State Farm gives $36,000 to student programs

State Farm gives $36,000 to student programs

A $36,000 gift to UNL from State Farm includes $13,046 to fund a K-12 program focusing on driving safety. The program will be led by the Nebraska Transportation Center.
Craig Chandler | University Communications
A $36,000 gift to UNL from State Farm includes $13,046 to fund a K-12 program focusing on driving safety. The program will be led by the Nebraska Transportation Center.

Teen driving safety, business ethics, educational achievement and more are the focus of a nearly $36,000 contribution from State Farm to UNL.

The State Farm gifts to the University of Nebraska Foundation include:

  • The Nebraska Transportation Center was awarded $13,046 to fund a K-12 program focusing on driving safety and to encourage students to consider careers in science, technology, engineering and math.

"It's an important area — reaching out to our K-12 students — and State Farm's donation will allow us to reach out to more students than we would have otherwise been able to influence," said Larry Rilett, director of the Nebraska Transportation Center. "We're very appreciative."

  • The College of Business Administration was awarded $12,755 to support its Ethics for Business Leaders of Tomorrow program. The donation enables the college to host a professional ethics presentation this fall and provides support for the program's curriculum materials.

"The funding provided by State Farm continues to enhance CBA's efforts in providing our students with the opportunity to learn about ethical business practices and the importance of ethical decision making in all facets of their lives," said Kathleen Farrell, senior associate dean and State Farm Professor of Finance.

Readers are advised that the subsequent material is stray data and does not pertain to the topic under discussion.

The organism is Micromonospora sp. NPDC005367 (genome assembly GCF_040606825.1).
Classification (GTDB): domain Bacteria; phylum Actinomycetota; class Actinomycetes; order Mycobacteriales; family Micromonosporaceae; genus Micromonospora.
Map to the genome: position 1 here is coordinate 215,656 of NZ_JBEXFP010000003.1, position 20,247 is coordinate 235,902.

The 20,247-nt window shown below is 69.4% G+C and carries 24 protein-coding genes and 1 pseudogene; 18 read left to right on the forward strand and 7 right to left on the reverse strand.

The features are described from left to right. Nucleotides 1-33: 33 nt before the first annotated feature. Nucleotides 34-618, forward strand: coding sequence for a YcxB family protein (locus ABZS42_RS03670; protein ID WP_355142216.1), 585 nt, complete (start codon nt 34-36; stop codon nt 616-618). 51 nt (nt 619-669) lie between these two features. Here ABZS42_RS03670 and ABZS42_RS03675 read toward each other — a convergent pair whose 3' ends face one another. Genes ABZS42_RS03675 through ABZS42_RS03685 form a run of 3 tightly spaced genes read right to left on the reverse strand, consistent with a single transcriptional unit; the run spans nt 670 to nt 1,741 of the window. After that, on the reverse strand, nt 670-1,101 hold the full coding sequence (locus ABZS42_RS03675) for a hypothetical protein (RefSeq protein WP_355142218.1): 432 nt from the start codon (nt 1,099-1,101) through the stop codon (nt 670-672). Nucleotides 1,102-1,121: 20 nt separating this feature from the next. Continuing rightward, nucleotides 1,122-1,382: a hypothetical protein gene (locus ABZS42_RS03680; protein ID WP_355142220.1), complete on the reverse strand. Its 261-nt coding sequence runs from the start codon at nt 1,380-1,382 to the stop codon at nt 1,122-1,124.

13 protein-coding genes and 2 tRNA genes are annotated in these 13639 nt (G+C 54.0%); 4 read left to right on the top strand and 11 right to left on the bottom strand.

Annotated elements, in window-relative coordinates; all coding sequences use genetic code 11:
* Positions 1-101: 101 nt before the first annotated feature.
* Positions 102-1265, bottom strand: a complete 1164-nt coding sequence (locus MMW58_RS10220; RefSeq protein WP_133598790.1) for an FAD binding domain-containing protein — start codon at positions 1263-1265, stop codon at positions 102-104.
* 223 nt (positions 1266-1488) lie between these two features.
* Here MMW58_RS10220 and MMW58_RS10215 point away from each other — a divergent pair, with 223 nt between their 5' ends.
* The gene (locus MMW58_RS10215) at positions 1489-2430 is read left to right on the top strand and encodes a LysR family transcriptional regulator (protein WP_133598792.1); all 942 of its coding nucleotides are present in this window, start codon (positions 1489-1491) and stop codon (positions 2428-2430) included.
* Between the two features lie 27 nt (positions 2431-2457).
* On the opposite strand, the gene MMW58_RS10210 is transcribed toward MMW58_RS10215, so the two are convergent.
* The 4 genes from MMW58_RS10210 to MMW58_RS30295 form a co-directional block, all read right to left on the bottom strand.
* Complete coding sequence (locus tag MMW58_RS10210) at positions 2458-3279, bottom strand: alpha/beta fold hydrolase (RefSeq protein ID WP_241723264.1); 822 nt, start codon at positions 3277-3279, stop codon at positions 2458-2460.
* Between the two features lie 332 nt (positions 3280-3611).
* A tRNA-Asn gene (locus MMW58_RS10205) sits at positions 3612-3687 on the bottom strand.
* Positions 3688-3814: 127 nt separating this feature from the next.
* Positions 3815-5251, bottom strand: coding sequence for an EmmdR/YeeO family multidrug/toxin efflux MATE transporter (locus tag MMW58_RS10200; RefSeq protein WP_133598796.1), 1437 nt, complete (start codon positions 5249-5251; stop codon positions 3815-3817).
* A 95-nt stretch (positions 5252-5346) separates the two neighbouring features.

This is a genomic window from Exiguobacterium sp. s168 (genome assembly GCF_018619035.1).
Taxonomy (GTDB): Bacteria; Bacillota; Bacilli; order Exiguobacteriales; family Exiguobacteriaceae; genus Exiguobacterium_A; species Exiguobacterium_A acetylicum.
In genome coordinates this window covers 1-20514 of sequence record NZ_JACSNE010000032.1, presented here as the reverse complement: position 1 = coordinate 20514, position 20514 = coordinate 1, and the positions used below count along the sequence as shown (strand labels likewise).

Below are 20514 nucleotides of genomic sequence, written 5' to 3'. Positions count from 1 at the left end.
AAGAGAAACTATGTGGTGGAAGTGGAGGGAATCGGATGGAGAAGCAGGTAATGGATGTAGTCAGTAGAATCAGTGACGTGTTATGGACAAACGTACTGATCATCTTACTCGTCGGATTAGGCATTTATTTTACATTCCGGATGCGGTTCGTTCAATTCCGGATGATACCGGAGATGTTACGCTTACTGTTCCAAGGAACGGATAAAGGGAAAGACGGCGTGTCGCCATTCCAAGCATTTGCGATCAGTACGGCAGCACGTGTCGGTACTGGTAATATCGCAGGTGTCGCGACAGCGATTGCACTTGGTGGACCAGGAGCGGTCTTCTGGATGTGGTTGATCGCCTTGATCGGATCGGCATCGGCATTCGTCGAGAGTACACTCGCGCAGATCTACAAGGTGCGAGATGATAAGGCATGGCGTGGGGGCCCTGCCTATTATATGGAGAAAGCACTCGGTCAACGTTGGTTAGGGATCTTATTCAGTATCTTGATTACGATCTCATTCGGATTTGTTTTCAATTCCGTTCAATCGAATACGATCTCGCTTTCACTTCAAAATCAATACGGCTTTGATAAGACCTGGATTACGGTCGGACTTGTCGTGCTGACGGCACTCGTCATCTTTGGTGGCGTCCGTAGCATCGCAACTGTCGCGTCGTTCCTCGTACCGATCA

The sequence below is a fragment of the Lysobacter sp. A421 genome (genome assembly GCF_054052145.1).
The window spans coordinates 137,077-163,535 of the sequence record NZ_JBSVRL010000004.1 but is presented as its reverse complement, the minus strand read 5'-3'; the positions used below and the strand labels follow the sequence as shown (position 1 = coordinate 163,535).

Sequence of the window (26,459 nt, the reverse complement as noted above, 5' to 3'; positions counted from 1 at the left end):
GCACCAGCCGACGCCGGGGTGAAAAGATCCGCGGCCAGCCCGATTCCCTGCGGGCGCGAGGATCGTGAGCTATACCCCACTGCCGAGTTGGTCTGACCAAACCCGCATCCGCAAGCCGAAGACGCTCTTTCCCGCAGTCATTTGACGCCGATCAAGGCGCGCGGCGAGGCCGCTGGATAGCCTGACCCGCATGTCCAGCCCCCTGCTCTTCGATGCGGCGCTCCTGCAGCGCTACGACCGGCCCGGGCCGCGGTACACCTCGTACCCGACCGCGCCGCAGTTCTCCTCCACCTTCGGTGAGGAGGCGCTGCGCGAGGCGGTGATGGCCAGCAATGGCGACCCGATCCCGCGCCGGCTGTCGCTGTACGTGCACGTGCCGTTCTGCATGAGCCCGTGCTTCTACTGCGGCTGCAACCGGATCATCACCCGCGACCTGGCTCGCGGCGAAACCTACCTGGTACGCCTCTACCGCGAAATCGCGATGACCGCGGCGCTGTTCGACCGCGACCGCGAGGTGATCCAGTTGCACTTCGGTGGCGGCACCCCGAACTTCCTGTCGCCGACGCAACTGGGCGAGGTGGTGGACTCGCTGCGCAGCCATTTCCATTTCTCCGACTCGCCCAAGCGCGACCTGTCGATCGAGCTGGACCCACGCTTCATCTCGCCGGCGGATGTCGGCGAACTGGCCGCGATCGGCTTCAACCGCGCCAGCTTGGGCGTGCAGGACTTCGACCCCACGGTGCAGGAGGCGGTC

• The Nebraska College Preparatory Academy, a program supporting low-income and first-generation college students, was awarded $10,000. The funding supports its Summer Stars, a no-cost summer school in Grand Island for academy scholars.

"Without the financial commitment of companies like State Farm, the Nebraska College Preparatory Academy would not have the opportunity to offer extra academic programs, such as NCPA Summer Stars," said Amber Williams, director of the Office of Undergraduate Admissions and the Nebraska College Preparatory Academy. "The company's support is critical as UNL and the state work to close the education inequality gap for Nebraska students."

About the company's support, State Farm public affairs specialist Kelly Pargett, said, "State Farm is committed to supporting advances in each of the focus areas where these UNL programs are making a difference. We appreciate the work being done at the university to enhance safe teen driving, business ethics and educational achievement."

The gift from State Farm also provides support for the University of Nebraska's Campaign for Nebraska: Unlimited Possibilities, a comprehensive fundraising initiative that has raised more than $1.5 billion for the university and concludes Dec. 31. For more information, visit http://www.campaignfornebraska.org.

A longtime partner with the University of Nebraska, State Farm previously announced a gift in 2012 that provided support for the UNL College of Business Administration's business ethics program and the Nebraska College Preparatory Academy.

The University of Nebraska Foundation is an independent, nonprofit organization raising private gifts to support the University of Nebraska for more than 77 years. In 2013, donors provided the university with $236.7 million for scholarships, medical and other research, academic programs, faculty support and facilities.